Fried Green Tomatoes – in Winter?

Yes, Dorothy, there still are tomatoes in February - if you live in Los Angeles. It's one of the many oddities of living in a warm winter climate. Up until last week, we were picking tomatoes from a volunteer tomato that had entwined itself through a giant Cecil Brunner rose, but with recent pruning, it all came to a delicious end.

The vine had ...

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Read more about the article Saving Tomato Seeds – Not So Terrifying
Tomato seeds being soaked to remove the membrane around them.

Saving Tomato Seeds – Not So Terrifying

It's January, and one might assume that tomato seed-saving should have happened in ...oh...September, but when one puts a couple of tomatoes in a Snaplock container in the refrigerator, way in the back, and is afraid to attempt to save the seeds for the first time, January is a good time to get over the fear. Thus we begin our adventure in saving tomato seeds.

It presents itself as a task ...

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Tomato Tasting Party – Everybody Wins!

We have a tradition with a longtime friend in which we gather together, bringing our best tomatoes each season, to share in the bounty of the summer harvest. We slice them with care and taste each variety to determine our favorites. There is olive oil and salt, a little basil, and very good bread on hand. Each time we've done a tasting we have come away with a new favorite. This year was no exception.

We gathered in the garden with our contributions and began with show and tell. My husband and ...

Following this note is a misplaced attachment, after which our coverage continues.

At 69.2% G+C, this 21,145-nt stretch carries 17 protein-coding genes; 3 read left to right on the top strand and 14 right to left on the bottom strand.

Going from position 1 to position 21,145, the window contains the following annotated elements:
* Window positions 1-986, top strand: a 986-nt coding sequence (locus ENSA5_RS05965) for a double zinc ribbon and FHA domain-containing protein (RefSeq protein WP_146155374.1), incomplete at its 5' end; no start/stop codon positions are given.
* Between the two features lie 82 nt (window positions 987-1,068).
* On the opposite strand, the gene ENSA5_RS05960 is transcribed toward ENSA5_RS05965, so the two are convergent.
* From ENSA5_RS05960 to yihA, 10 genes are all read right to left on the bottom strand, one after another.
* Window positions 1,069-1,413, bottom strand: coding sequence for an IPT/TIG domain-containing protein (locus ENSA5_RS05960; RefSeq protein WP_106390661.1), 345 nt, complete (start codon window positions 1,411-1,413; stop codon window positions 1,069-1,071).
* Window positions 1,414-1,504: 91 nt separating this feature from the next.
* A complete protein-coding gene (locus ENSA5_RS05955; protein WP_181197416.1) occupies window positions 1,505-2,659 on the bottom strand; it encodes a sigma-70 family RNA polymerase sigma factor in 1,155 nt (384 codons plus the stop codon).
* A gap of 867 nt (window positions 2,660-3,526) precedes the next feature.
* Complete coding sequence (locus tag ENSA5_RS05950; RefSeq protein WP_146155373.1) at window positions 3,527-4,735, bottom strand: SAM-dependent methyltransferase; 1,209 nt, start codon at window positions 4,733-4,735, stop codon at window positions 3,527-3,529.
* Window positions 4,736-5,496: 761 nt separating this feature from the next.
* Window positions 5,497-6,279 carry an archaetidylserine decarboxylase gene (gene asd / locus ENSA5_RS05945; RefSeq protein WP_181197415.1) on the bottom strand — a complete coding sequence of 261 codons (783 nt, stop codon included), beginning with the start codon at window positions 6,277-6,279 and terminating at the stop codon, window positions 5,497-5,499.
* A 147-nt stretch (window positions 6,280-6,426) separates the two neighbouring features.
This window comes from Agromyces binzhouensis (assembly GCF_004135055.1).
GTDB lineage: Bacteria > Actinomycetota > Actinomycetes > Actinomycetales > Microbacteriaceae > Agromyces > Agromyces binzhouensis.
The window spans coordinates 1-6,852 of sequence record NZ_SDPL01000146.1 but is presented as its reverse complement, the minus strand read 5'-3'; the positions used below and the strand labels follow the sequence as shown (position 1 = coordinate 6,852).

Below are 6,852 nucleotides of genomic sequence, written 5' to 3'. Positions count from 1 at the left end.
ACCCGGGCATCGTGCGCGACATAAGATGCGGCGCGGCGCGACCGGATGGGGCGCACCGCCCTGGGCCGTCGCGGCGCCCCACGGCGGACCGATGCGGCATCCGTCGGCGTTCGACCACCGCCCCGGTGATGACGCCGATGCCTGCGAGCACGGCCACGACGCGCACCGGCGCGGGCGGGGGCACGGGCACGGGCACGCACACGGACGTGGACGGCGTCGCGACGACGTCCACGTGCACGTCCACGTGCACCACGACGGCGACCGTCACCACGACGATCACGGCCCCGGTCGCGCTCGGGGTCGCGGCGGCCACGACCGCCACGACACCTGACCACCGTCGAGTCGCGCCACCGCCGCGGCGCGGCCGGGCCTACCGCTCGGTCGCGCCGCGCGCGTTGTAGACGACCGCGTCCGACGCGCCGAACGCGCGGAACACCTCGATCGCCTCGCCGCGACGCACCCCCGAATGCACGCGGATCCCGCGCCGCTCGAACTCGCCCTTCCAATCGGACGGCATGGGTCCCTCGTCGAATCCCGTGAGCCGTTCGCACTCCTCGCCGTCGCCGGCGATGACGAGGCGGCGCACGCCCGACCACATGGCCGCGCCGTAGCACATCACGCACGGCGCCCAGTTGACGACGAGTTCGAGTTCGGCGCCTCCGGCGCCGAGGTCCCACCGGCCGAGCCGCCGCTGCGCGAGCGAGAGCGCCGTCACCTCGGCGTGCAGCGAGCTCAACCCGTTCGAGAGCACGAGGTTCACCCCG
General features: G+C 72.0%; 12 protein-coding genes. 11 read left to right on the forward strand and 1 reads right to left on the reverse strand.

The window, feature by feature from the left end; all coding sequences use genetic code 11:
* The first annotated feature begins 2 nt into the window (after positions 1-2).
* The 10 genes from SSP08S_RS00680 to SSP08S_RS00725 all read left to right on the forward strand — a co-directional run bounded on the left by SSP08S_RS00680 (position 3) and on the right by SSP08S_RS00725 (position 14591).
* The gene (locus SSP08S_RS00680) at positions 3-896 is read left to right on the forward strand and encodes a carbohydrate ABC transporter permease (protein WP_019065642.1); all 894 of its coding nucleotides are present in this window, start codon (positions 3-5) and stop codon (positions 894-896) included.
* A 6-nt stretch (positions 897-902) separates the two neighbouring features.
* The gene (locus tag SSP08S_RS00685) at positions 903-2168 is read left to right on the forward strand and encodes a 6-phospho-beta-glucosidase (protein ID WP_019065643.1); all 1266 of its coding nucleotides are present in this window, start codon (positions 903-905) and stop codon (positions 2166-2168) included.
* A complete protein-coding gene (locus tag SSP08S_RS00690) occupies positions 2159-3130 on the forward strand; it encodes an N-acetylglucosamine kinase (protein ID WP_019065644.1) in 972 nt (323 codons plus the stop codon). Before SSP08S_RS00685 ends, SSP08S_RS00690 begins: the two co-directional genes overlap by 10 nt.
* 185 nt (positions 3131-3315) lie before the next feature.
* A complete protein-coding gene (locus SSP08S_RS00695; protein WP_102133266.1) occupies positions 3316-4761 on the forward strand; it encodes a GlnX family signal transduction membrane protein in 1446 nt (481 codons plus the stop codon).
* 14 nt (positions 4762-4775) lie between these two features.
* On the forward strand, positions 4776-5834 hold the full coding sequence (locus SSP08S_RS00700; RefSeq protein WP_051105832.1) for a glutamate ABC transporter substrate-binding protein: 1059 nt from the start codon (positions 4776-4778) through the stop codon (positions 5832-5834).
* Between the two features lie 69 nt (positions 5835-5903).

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Growing Tomatoes in Florida

A Florida gardenerd wrote in recently:

"I live in Orlando, Florida and I know that every place has its season to grow vegetables. I am interested in growing tomatoes and green peppers to start. Don't know anything about it, and want to know how to grow them organically. Thank you for your help."

You're smack in the middle of the ever changing Zone 9 over there in Orlando.  According to several sources, that area has been shifting between zone 10, 9a, and 9b for the last 50 years.   Sandy soil, tropical heat and sudden frosts, right?

I did some research and ...

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Upside-Down Tomatoes

Recently some students in the Gardenerd Organic Gardening Series asked about growing tomatoes upside-down.  I can happily say that I've done that without any special equipment - and it works! 

One year, on the patio of our apartment, my husband and I decided to take a regular hanging planter and plant a tomato in it.  Instead of staking it up, we let the vines hang down.  It flowered, it set fruit, the fruit ripened and we ate well.  There are a couple of caveats, however, to be aware of when using a regular hanging planter:

1) The branches do bend or crease at the ...

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